The beauty of youth is not knowing any better.
Jake, 13 years old, doesn’t know any better, so when his grandfather dies, it doesn’t really affect him. Or so he believes in Ira Sachs’ Little Men, which soon enough reveals that Jake’s life will be changed profoundly by the death of the old stranger.
At first, the changes affect Jake (Theo Taplitz) in a minimal way. Sure, his grandfather’s death means that Jake and his parents, Brian (Greg Kinnear) and Kathy Jardine (Jennifer Ehle), move from their home in Manhattan to his grandfather’s comfortable brownstone in Brooklyn, a big change that would phase most people. Jake, though, is an introverted kid; he’s content to draw and paint and observe. In fact, the move is a good thing for him, in that he easily gains a new best friend.
Tony Cavelli (Michael Barbieri) is as outgoing as Jake is shy. Friendly and boisterous, Tony quickly warms to Jake — hey look! Another kid! My age, too! –and the two spend as much time together as possible. Their friendship is facilitated by proximity; Tony is the son of Leonor Cavelli (Paulina Garcia), who runs a dress shop located on the ground floor of the Jardine’s brownstone.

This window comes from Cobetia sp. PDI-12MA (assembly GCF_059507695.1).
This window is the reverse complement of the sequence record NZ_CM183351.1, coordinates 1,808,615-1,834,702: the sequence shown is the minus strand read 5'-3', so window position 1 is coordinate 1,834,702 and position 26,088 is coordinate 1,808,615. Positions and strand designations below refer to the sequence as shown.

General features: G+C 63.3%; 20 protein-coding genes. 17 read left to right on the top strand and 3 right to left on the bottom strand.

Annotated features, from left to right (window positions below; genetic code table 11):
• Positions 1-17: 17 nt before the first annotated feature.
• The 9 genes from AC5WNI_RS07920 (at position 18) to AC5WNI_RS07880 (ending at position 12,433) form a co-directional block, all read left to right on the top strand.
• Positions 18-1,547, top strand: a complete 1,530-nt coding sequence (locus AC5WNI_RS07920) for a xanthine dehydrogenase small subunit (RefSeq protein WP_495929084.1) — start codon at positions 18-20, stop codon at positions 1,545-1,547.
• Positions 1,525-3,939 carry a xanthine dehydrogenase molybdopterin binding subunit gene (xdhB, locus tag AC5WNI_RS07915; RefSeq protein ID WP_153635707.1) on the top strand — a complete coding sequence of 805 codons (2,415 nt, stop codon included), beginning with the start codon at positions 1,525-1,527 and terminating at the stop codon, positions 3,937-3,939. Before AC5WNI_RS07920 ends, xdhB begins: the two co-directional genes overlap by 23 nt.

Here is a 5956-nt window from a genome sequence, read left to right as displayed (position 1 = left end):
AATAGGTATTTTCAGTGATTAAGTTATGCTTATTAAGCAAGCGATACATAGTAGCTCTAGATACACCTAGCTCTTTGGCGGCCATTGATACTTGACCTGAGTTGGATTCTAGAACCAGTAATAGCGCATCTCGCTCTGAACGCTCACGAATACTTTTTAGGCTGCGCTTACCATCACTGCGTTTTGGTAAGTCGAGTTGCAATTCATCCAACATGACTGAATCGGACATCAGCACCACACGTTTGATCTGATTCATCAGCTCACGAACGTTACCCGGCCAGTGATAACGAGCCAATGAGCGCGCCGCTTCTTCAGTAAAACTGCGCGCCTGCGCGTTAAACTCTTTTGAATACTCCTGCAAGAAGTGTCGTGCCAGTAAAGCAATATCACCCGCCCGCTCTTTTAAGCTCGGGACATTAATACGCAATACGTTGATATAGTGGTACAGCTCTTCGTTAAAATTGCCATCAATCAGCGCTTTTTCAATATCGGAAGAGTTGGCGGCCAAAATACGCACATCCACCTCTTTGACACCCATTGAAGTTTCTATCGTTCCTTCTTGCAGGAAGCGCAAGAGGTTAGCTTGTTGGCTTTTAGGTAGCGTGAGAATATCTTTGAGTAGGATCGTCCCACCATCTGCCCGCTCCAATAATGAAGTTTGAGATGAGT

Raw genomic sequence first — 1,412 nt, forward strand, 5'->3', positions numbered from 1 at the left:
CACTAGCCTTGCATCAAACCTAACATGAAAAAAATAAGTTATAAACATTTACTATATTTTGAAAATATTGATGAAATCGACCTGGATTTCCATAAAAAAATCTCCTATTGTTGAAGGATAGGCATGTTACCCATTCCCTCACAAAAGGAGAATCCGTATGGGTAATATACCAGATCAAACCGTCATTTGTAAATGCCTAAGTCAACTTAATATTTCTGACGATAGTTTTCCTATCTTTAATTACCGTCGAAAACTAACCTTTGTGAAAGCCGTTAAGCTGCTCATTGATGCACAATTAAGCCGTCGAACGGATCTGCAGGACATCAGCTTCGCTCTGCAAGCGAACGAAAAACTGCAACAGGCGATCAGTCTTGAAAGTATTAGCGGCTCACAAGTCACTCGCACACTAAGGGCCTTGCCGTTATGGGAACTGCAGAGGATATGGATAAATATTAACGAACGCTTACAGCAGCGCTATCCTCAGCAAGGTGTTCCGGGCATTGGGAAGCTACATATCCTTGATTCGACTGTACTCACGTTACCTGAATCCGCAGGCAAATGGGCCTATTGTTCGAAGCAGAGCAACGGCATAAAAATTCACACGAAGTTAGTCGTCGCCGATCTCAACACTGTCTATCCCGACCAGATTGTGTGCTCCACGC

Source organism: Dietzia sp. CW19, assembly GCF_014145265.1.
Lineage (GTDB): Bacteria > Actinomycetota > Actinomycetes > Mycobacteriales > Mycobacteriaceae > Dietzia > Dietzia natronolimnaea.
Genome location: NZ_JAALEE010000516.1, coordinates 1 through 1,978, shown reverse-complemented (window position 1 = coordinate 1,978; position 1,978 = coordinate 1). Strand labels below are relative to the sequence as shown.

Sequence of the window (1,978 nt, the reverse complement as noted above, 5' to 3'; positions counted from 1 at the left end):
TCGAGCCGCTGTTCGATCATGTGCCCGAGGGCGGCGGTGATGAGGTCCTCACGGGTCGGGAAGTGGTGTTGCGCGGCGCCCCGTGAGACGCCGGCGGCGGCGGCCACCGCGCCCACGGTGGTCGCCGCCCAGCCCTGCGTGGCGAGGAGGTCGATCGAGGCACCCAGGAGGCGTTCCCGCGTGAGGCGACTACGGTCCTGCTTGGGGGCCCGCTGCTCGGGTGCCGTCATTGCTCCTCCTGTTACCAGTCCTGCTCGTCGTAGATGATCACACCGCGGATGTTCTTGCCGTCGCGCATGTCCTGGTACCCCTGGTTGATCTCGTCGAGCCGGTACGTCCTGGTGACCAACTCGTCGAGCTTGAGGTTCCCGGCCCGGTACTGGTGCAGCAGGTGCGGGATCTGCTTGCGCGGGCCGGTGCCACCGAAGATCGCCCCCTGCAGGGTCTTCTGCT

Leonor is reticent and cool toward the Jardine family, probably because she can anticipate what will eventually happen. Indeed, after the family has settled into their new routine, and Brian has had some time to deal with natural grief about the loss of his father, Brian sits down with his sister Audrey (Talia Balsam) and is forced to realize that Leonor has been paying rent that is far below the commercial market rate.
Brian is a struggling actor and none too successful in financial terms. Kathy is a doctor who has accepted that she must cover all the family’s monetary responsibilities. They simply cannot afford to cover their expenses and also give Leonor a huge break on her rent. To further intensify the pressure, Audrey feels entitled to some of the financial benefits that Brian received from inheriting the brownstone …
And so, inevitably, the gnawing pressures eat away at the tentative protective net the parents have thrown over their children, and so the children discover, quite to their surprise and horror, that they must share in paying the price for an intractable situation.
Little Men displays a remarkable lightness of touch, never becoming heavy-handed, even as certain pressures become oppressive. ‘This, too, shall pass’ appears to be the even-handed tone established by director/cowriter Ira Sachs and cowriter Mauricio Zacharias when it comes to their story and characters. When unkind words emerge, they’re never hurled without evident purpose on the part of the filmmaker. The truth can hurt, and couching it in kindness doesn’t lessen its sting.
Rare and refreshing, Little Men is gently spellbinding and refreshing for the soul.
Little Men opens at the Angelika Film Centers in Dallas and Plano on Friday, August 26.